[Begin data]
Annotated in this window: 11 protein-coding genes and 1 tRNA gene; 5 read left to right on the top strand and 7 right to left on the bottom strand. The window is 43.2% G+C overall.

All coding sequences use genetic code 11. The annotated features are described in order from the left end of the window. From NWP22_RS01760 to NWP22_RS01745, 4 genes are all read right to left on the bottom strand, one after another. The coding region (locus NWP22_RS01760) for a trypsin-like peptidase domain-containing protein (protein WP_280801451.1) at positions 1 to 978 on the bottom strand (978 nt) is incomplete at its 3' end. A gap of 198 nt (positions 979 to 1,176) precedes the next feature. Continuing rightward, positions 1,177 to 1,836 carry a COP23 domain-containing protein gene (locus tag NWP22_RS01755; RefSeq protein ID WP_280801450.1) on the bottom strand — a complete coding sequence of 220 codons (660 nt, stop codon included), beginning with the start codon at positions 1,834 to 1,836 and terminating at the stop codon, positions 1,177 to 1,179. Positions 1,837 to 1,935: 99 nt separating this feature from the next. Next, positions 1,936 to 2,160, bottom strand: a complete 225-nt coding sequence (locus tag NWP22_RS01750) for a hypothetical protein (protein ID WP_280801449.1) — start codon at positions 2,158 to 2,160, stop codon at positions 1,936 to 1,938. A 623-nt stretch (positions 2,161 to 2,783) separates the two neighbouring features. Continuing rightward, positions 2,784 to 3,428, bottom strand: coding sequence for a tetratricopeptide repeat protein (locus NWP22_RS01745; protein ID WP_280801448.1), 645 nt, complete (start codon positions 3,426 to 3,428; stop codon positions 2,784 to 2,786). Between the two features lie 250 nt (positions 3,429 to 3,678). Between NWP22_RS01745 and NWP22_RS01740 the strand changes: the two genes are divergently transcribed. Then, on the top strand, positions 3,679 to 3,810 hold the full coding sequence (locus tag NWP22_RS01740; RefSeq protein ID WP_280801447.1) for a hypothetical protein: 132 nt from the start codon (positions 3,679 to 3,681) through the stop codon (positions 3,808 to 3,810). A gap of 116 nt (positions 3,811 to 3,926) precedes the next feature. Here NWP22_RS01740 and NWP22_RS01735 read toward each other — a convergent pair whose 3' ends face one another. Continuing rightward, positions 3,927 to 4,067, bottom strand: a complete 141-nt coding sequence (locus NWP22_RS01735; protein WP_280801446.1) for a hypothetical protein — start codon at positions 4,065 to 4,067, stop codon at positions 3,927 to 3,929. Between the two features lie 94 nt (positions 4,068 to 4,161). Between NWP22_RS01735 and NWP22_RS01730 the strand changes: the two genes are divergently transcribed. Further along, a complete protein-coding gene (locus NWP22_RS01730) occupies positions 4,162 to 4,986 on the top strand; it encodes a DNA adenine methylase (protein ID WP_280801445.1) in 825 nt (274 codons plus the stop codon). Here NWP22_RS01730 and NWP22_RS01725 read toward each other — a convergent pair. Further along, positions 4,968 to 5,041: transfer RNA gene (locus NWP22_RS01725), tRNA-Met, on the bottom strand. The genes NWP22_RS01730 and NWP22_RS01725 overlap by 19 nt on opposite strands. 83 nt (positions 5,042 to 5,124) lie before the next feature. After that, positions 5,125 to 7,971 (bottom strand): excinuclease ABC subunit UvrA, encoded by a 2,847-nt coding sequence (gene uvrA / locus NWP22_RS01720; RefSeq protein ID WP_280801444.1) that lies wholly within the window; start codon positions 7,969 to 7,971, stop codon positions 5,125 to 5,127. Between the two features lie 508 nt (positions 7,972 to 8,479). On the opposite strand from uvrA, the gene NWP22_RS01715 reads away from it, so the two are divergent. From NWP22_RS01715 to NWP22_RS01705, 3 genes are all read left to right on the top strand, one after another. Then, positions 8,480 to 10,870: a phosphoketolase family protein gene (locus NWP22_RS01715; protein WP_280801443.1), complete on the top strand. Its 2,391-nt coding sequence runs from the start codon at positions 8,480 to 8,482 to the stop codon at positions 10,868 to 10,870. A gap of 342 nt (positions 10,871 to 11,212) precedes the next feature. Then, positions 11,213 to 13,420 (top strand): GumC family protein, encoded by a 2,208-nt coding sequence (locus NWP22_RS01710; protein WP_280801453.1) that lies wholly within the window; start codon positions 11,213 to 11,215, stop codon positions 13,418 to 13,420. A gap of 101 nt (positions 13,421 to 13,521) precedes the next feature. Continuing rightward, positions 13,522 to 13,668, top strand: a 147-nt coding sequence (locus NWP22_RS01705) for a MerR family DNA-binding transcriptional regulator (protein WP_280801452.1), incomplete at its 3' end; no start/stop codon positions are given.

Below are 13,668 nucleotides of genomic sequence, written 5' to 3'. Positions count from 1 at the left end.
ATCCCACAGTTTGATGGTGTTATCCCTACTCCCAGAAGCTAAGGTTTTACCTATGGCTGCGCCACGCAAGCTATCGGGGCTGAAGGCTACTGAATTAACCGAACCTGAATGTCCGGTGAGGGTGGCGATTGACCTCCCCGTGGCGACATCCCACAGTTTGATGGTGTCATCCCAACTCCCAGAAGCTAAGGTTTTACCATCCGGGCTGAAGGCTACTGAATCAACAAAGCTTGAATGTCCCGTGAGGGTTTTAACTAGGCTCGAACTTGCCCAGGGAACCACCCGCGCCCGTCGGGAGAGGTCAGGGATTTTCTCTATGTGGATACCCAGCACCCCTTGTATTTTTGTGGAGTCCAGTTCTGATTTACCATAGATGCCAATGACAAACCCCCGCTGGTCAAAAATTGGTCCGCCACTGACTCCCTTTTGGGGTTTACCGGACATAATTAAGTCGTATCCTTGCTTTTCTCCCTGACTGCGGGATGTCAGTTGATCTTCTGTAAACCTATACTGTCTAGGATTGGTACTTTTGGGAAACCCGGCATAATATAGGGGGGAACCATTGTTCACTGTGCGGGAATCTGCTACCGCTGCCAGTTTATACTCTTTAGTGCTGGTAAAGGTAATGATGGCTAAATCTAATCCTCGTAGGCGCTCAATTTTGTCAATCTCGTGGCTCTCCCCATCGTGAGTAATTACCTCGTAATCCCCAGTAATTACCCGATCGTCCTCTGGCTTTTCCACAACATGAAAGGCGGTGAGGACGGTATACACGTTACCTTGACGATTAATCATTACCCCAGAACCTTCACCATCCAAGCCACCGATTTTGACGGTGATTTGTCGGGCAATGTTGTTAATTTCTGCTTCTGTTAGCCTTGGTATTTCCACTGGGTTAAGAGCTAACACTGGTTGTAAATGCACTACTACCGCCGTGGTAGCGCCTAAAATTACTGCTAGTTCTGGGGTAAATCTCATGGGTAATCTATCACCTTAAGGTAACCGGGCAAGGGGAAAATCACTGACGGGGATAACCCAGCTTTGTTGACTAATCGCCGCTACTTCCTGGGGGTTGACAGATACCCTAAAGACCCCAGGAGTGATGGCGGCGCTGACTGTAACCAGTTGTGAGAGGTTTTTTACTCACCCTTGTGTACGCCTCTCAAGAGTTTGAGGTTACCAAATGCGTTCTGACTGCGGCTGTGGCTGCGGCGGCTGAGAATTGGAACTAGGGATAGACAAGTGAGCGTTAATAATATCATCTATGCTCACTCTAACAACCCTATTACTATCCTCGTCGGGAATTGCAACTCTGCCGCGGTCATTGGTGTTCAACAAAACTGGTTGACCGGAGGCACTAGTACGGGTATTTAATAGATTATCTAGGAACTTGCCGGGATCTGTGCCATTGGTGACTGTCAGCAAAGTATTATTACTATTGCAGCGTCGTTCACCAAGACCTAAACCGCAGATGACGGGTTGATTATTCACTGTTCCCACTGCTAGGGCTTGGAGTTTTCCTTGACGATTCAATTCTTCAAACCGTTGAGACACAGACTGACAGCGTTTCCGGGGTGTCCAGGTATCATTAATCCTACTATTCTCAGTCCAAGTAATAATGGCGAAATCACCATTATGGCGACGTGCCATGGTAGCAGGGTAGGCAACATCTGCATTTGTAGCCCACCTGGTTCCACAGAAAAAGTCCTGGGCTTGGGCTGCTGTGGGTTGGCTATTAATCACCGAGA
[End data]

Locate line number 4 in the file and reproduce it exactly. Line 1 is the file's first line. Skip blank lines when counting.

ATCCCACAGTTTGATGGTGTTATCCCTACTCCCAGAAGCTAAGGTTTTACCTATGGCTGCGCCACGCAAGCTATCGGGGCTGAAGGCTACTGAATTAACCGAACCTGAATGTCCGGTGAGGGTGGCGATTGACCTCCCCGTGGCGACATCCCACAGTTTGATGGTGTCATCCCAACTCCCAGAAGCTAAGGTTTTACCATCCGGGCTGAAGGCTACTGAATCAACAAAGCTTGAATGTCCCGTGAGGGTTTTAACTAGGCTCGAACTTGCCCAGGGAACCACCCGCGCCCGTCGGGAGAGGTCAGGGATTTTCTCTATGTGGATACCCAGCACCCCTTGTATTTTTGTGGAGTCCAGTTCTGATTTACCATAGATGCCAATGACAAACCCCCGCTGGTCAAAAATTGGTCCGCCACTGACTCCCTTTTGGGGTTTACCGGACATAATTAAGTCGTATCCTTGCTTTTCTCCCTGACTGCGGGATGTCAGTTGATCTTCTGTAAACCTATACTGTCTAGGATTGGTACTTTTGGGAAACCCGGCATAATATAGGGGGGAACCATTGTTCACTGTGCGGGAATCTGCTACCGCTGCCAGTTTATACTCTTTAGTGCTGGTAAAGGTAATGATGGCTAAATCTAATCCTCGTAGGCGCTCAATTTTGTCAATCTCGTGGCTCTCCCCATCGTGAGTAATTACCTCGTAATCCCCAGTAATTACCCGATCGTCCTCTGGCTTTTCCACAACATGAAAGGCGGTGAGGACGGTATACACGTTACCTTGACGATTAATCATTACCCCAGAACCTTCACCATCCAAGCCACCGATTTTGACGGTGATTTGTCGGGCAATGTTGTTAATTTCTGCTTCTGTTAGCCTTGGTATTTCCACTGGGTTAAGAGCTAACACTGGTTGTAAATGCACTACTACCGCCGTGGTAGCGCCTAAAATTACTGCTAGTTCTGGGGTAAATCTCATGGGTAATCTATCACCTTAAGGTAACCGGGCAAGGGGAAAATCACTGACGGGGATAACCCAGCTTTGTTGACTAATCGCCGCTACTTCCTGGGGGTTGACAGATACCCTAAAGACCCCAGGAGTGATGGCGGCGCTGACTGTAACCAGTTGTGAGAGGTTTTTTACTCACCCTTGTGTACGCCTCTCAAGAGTTTGAGGTTACCAAATGCGTTCTGACTGCGGCTGTGGCTGCGGCGGCTGAGAATTGGAACTAGGGATAGACAAGTGAGCGTTAATAATATCATCTATGCTCACTCTAACAACCCTATTACTATCCTCGTCGGGAATTGCAACTCTGCCGCGGTCATTGGTGTTCAACAAAACTGGTTGACCGGAGGCACTAGTACGGGTATTTAATAGATTATCTAGGAACTTGCCGGGATCTGTGCCATTGGTGACTGTCAGCAAAGTATTATTACTATTGCAGCGTCGTTCACCAAGACCTAAACCGCAGATGACGGGTTGATTATTCACTGTTCCCACTGCTAGGGCTTGGAGTTTTCCTTGACGATTCAATTCTTCAAACCGTTGAGACACAGACTGACAGCGTTTCCGGGGTGTCCAGGTATCATTAATCCTACTATTCTCAGTCCAAGTAATAATGGCGAAATCACCATTATGGCGACGTGCCATGGTAGCAGGGTAGGCAACATCTGCATTTGTAGCCCACCTGGTTCCACAGAAAAAGTCCTGGGCTTGGGCTGCTGTGGGTTGGCTATTAATCACCGAGA